Where to now for Martin O'Neill, wonders Iain Strachan, after the Northern Irish manager was dismissed from the helm of Sunderland?
By IAIN STRACHAN
Having failed to produce for the first time in a previously unblemished managerial career, Martin O'Neill will be under pressure to get it right in his next job or risk blowing the chance of a gig at one of the heavyweight clubs.
O'Neill was sacked by Sunderland on Saturday after eight games without a win - a run which has left the team 16th on the English Premier League table, just one point clear of the relegation zone.
With Paolo Di Canio now in his place, the Northern Irishman - not to mention the club's fans and owner, Ellis Short - must be wondering how it came to this.
Having taken over from Steve Bruce in December 2011, O'Neill produced instant results at the Stadium of Light, inspiring the players to seven wins from his first 11 league matches in charge.
Safe from the threat of relegation, a potential push for the Europa League stalled and their 2011-12 campaign tailed off - a familiar sight and no cause for alarm among fans of the Wearside club.
A full pre-season under O'Neill and the European summer transfer window to strengthen a respectable squad was expected to make all the difference, with a top-10 finish the minimum expectation this term.
There was no shortage of money to spend, either.
Eyebrows were raised when Steven Fletcher was prised from relegated Wolves for the princely sum of £12 million, joined by Adam Johnson from Manchester City for a reported fee of £10 million.
Carlos Cuellar, an O'Neill favourite at Aston Villa but underwhelming in recent seasons, and injury-prone veteran Louis Saha signed on free transfers.
Out the door went Michael Turner, Kieran Richardson and George McCartney, while Asamoah Gyan's transfer to Al Ain was finalised after he spent the majority of 2011-12 on loan at the UAE Pro-League side, having been lured away by the offer of massive wages.
But having been given both the time and money to refurbish his squad, O'Neill's Sunderland failed to set the world alight in the first half of the season.
Sunderland have swapped one animated touchline character in O'Neill for another in Di Canio [pictured].
Cue the January transfer window and more questionable business. The sale of Fraizer Campbell to Cardiff, little remarked upon at the time owing to the striker's poor return in front of goal, was thrown into sharp relief when Fletcher was ruled out for the rest of season through injury.
Arriving in January were Scottish veteran James McFadden and Swansea centre-forward Danny Graham.
The pursuit and eventual £5 million capture of confirmed Newcastle United fan Graham was a curious affair. Prolific with Carlisle and Watford but competent at best for Swansea, Sunderland must now rely on the 27-year-old journeyman for the goals that will keep them in the top flight. He is yet to find the back of net in the league since joining.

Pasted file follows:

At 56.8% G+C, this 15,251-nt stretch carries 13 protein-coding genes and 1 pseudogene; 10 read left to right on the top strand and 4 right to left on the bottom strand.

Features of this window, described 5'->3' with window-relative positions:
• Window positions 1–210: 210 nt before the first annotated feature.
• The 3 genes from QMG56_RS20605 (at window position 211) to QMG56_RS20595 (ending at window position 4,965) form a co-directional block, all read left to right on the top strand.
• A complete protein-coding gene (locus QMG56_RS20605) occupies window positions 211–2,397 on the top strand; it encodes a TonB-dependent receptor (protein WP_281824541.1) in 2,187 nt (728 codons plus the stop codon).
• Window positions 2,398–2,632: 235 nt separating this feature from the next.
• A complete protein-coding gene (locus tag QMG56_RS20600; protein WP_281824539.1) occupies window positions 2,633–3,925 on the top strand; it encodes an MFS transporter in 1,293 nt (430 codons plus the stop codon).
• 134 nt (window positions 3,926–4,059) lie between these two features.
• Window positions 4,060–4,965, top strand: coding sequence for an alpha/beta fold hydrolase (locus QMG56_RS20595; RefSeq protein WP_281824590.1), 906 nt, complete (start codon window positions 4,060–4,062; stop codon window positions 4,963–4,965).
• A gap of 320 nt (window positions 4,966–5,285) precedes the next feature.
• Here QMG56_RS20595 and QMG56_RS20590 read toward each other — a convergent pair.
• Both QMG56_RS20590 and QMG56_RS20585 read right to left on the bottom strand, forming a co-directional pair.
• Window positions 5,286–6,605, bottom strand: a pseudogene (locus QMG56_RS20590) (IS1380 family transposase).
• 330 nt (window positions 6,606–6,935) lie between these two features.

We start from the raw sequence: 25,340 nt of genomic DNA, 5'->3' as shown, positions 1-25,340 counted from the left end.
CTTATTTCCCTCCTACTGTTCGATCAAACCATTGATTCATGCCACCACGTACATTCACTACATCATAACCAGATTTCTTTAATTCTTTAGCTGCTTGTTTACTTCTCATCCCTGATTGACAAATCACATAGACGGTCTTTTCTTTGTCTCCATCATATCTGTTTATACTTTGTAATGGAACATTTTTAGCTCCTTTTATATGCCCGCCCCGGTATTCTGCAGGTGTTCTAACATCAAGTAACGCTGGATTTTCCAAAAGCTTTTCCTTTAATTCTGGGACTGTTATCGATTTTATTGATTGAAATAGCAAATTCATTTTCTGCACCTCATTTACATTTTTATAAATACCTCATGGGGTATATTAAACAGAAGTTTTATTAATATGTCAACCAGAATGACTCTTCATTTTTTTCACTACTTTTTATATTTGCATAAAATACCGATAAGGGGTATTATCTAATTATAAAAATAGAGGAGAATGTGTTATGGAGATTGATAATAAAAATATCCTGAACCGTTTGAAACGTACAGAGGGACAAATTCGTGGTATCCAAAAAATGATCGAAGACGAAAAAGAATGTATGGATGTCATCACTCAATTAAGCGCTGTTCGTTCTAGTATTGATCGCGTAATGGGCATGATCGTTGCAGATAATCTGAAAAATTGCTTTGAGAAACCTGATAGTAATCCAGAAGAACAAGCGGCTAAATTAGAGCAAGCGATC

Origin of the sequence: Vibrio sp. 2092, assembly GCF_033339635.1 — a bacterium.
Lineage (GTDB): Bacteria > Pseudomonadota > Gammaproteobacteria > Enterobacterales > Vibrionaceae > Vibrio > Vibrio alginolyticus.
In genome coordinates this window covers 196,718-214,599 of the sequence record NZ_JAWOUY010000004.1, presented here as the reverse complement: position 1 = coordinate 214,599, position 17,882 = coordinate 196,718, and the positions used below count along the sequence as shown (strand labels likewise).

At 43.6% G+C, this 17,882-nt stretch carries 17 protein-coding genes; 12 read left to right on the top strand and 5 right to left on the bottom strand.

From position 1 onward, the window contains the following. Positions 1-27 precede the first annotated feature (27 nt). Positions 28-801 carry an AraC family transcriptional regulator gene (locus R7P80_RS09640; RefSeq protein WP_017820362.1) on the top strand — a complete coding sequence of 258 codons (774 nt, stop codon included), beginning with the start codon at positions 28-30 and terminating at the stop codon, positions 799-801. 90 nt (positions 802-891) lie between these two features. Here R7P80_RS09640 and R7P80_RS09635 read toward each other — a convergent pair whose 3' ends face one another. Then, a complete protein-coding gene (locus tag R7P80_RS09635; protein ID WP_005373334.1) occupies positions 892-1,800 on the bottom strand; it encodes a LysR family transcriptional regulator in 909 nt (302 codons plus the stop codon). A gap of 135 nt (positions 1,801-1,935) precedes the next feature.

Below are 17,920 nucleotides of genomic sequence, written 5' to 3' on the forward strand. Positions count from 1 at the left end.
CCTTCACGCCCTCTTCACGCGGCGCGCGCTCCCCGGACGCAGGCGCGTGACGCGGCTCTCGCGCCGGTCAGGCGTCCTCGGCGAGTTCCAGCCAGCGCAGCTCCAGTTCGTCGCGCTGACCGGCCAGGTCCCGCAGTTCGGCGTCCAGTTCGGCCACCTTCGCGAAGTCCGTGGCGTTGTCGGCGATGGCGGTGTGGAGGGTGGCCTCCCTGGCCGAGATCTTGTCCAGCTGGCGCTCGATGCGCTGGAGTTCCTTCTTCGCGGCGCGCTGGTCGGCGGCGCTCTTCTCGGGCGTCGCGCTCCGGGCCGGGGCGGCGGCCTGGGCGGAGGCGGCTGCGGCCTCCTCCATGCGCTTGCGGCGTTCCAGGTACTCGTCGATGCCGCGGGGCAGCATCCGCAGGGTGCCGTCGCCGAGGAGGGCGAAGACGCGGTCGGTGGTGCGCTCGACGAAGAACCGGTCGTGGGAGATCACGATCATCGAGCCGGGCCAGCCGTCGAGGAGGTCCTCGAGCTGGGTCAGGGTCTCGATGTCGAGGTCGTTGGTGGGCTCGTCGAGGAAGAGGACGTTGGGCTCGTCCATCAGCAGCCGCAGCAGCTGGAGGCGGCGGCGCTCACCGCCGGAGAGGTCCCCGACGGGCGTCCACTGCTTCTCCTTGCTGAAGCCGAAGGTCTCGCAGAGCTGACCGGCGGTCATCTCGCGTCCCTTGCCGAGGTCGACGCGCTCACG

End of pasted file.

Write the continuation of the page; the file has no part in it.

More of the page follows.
With the starting XI hardly world-beaters, Sunderland's lack of depth and viable alternatives reflects poorly on O'Neill, but it is now Di Canio's problem to fix.
The decorated former Nottingham Forest player must now concern himself with how to revive his flagging reputation as a safe pair of hands in the dugout.
Not so long ago, it appeared as if the only way was up for the energetic Ulsterman.
Having served his apprenticeship to great acclaim at Wycombe Wanderers, O'Neill - a brief, abortive stint at Norwich aside - went from strength to strength.
There was promotion to the Premier League and an unexpected League Cup triumph with Leicester City, followed by three Scottish Premier League titles and an appearance in the UEFA Cup final with Celtic.
At Aston Villa, O'Neill secured three successive sixth-place finishes and took the team to the League Cup final in 2010, before jumping ship, somewhat acrimoniously, when owner Randy Lerner made it clear the manager's resources would soon be drying up.
As a precursor to challenging for a role at a top-four club, fulfilling the potential of sleeping giant Sunderland appeared to be the ideal project for O'Neill, and his first months in the job promised much, only to end ignominiously.
Now the next move is crucial. It is easy to forget, with his lively touchline antics and head of wiry black hair, the one-time rising star of British management is no longer a young man.
At 61, he is just two years younger than Arsene Wenger and only a decade shy of Sir Alex Ferguson, the man he was once - like so many others before and since - tipped to succeed at Old Trafford.
That prospect now appears increasingly unlikely, and a significant success story will need to emerge from his next posting for O'Neill to again be considered worthy of a spot at the top table.
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